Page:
“Wendy’s National Office started asking questions about what we were doing? The CEO and the COO came to have a look at the store to see what was different about it.
Customer service
“I also started looking at the other retailers to see how I was different. It turned out, when customers walked past a retailer, they were just walking past for a reason.
“You see, when the customer came to the counter the retailer was just polite. When customers walked past my counter, they got a wave and a greeting. Actually, truth be told,  most of the morning was very quiet and I was bored and going crazy with no one to talk to.
“When they came to the counter, I treated them like they were important. After a while, they wanted to come to see me and have a talk. And they always bought something.
“National Office asked me to talk to other franchisees about increasing sales. This went so well that after a while, I was asked to re-locate to Adelaide and roll out a national customer service program.
“In September, 2003, we rolled it out to 300 Wendy’s stores and Wendy’s was four per cent down on profits at that stage. It worked. We finished the financial year at eight per cent up.
“I stayed with Wendy’s for the next six years, telling anyone who would listen, ‘It doesn’t matter about the product, it’s about how you treat your customers and staff’.”
“I got headhunted by Allied Brands, who owned Baskin Robbins, Cookie Man and Kenny’s Cardiology. This was an opportunity to show that my customer service culture could work in any business, not just food....and it did.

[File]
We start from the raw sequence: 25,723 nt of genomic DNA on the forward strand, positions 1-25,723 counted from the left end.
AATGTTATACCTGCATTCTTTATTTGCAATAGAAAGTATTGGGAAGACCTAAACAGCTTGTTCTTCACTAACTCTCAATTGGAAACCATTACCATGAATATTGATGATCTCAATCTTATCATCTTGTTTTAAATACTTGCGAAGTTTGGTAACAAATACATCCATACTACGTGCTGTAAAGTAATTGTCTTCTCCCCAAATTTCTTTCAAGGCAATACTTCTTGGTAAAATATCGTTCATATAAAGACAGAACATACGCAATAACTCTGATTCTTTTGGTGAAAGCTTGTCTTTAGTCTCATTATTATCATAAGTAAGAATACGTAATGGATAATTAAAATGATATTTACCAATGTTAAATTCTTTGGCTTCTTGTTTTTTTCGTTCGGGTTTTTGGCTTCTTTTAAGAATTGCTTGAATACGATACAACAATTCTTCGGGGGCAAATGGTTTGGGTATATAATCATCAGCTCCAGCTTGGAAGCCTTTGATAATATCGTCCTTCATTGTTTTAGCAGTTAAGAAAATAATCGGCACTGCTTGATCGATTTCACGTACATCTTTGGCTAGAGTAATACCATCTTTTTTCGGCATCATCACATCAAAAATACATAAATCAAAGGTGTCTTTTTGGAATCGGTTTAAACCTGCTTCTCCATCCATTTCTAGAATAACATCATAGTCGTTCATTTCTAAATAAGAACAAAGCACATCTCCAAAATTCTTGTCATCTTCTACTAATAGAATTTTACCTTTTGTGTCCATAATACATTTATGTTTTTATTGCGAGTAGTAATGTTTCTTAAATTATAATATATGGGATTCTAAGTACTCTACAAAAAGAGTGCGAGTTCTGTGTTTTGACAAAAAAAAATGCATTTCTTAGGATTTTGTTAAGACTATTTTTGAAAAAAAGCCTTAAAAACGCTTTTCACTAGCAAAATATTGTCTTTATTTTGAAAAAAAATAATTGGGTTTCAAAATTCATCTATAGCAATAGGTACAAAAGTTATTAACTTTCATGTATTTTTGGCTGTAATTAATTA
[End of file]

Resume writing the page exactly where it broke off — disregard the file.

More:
Life on the road
“However the whole family had eventually relocated to Adelaide to join me and we were all homesick for the Central Coast. I'd managed to develop a nationwide program called
Mumbles Customer Culture  that I could run from anywhere so we moved back home. I spent literally years on the road: at first it wasn't so bad, just a week or two at a time.
“But it wasn't long before I was travelling Monday to Friday and having weekends at home, especially when I went out on my own and formed the consulting business. My focus in the Mumbles Customer Culture was always on the franchisee/store manager and forming personal as well as business relationships. I was working with national brands so travel was unavoidable: phone and email just didn't cut it.
“I felt I was missing a lot - we had moved to the Coast from Wentworthville for a sea change and I wasn't seeing a lot of the beach - or the family, so when the opportunity came up to own and operate a local healthcare business last year I jumped at it.
“The Max Healthcare service works in perfectly with my consultancy. Mumbles is designed to help  businesses develop and maintain a customer service culture that changes people’s lives. I provide goals and opportunities for people, and, most importantly, I get people involved in productive and respectful relationships
“I think the idea of a breakout into healthcare is a good one. Max will be run as an independent, locally owned and operated business. I've already built excellent relationships with Gosford Private, Berkeley Vale Private and some of the major OT companies on the coast.
I asked what Ian’s best business tip was?
“It's all about forming a relationship with the customer,” he said. “It might be only a minute or two, but in that time, the customer should be the whole focus of your attention. Invite them in, have a conversation, offer them something and make a genuine farewell.”



Michael Walls
P: 0407 783 413
E: Michael@accessnews.com.au